Tags: #octave 

rsync boosted Buildbots

Using rsync instead of Buildbot’s own file transfers, which are known to be slow, significantly reduced the file transfer time between the Buildbot Workers and the Buildbot Master from 25.5 hours to about 18 minutes (-98%). This improvement, and a few others, enables a single “strong” Worker to build and publish Octave and all MS Windows installers within 24 hours or with four parallel Workers within 6 hours.

octave-buildbot: the final picture?


The initial project design from August has “matured” in the following aspects:

  1. The Buildbot Master container can now be accessed from the Workers by SSH. This enables rsync file transfers with significant speed improvements. On the other hand, additional authentication is necessary. SSH key-based authentication was favored over plain username/password authentication via Secret. This gives the Buildbot Master more control about the Workers which can access the Docker container. The SSH port is publicly visible and not only Buildbot Workers might try to get access.
  2. The storage location of the build artifacts on the Buildbot Master was moved inside a Docker Volume and is shared with a Nginx web server container. Testing on a local machine is now no different from the production system on https://octave.space and one does not need to worry about the Buildbot Master to mess up the server’s file system directly. The system’s native Apache web server now only serves as proxy and delegates requests from the world wide web to the respective container to serve the requested content.

The bill revisited

In a previous post the computational costs for the Buildbot Workers are listed in Table 1 there. This table has been revisited below. For the Buildbot Master there were no big changes.

Like in the previous table, a Buildbot Worker is expected to provide 4 CPU cores and 75 GB of disk storage.

The heterogeneity among the Workers is the reason for significantly different build times for the MS Windows installers (Octave-MXE). “Stronger” Workers, equipped with a modern server CPU, outperform those with a consumer CPU by hours of build time.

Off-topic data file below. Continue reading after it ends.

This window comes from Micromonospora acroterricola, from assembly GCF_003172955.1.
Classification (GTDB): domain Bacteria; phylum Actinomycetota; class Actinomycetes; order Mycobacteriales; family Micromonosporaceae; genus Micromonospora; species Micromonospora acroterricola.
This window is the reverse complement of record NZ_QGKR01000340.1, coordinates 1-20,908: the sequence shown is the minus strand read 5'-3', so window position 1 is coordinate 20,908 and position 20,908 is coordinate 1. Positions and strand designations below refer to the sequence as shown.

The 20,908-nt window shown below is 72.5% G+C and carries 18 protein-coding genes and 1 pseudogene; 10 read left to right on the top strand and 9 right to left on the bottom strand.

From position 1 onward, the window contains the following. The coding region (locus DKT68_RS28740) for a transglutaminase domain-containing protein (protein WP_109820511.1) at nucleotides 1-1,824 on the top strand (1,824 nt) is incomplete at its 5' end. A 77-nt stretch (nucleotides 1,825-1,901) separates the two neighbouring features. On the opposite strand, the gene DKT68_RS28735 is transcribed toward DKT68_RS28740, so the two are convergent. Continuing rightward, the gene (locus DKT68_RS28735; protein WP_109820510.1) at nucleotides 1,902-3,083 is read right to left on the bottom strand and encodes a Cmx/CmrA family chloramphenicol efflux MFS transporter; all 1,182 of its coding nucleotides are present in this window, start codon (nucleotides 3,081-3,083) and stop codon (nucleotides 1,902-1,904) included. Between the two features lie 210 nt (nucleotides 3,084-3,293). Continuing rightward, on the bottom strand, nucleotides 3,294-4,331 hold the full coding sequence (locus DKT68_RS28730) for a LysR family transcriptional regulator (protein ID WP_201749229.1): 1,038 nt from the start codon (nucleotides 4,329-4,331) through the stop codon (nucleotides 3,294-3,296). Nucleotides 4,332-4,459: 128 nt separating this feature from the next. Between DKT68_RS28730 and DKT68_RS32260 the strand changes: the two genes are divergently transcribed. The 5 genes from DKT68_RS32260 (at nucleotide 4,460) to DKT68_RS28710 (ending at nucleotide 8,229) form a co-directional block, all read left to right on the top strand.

Builder name build time (hours) [1] upload time (minutes) build space (GB) [2] artifact size (GB)
octave 0.5 6 10 2.3
octave-mxe-w32 5-8 4 14 1.3
octave-mxe-w64 5-8 4 14 1.3
octave-mxe-w64-64 5-8 4 14 1.3
sum (worst case) 24.5 18 52 6.2

Table footnotes:

  1. All builds are performed in a clean empty build folder.
  2. Additional disk space is needed for ccache, which currently uses 13 GB of 20 GB, and 1.5 GB for the mxe-octave installer files, which are cached to avoid unnecessary downloads.

Despite the file transfer time reduction, there were two further minor improvements:

  1. The “Builders” for Octave and the Doxygen documentation have been merged. This reduces the build time of both tasks by about 20%, as no additional build of Octave for the Doxygen documentation is necessary. Compared to the Octave-MXE build times, this reduction is not significant.
  2. The usage of ccache for the Octave-MXE had some measurable improvement, which is shown by three examples for different types of Workers:


The usage of rsync to copy the files from the Buildbot Workers to the Master is without doubt a huge step forward for the project and it’s very heterogeneous and (over continents) distributed infrastructure. Valuable machine hours are no longer wasted for unnecessarily slow file transfers.

Furthermore, the thorough usage of ccache for the Octave-MXE builds has a measurable impact for all types of Buildbot Workers and saves build time for repetitive compilation tasks without sacrificing “clean” release builds.

Currently the last outstanding issue of octave-buildbot is probably a library issue with modern CPUs. The progress on this issue is tracked on GitHub and hopefully it will be solved soon.

Happy brewing.

(C) 2017 — 2020 Kai Torben Ohlhus. This work is licensed under CC BY 4.0. Page design adapted from minima and researcher. Get the sources on GitHub.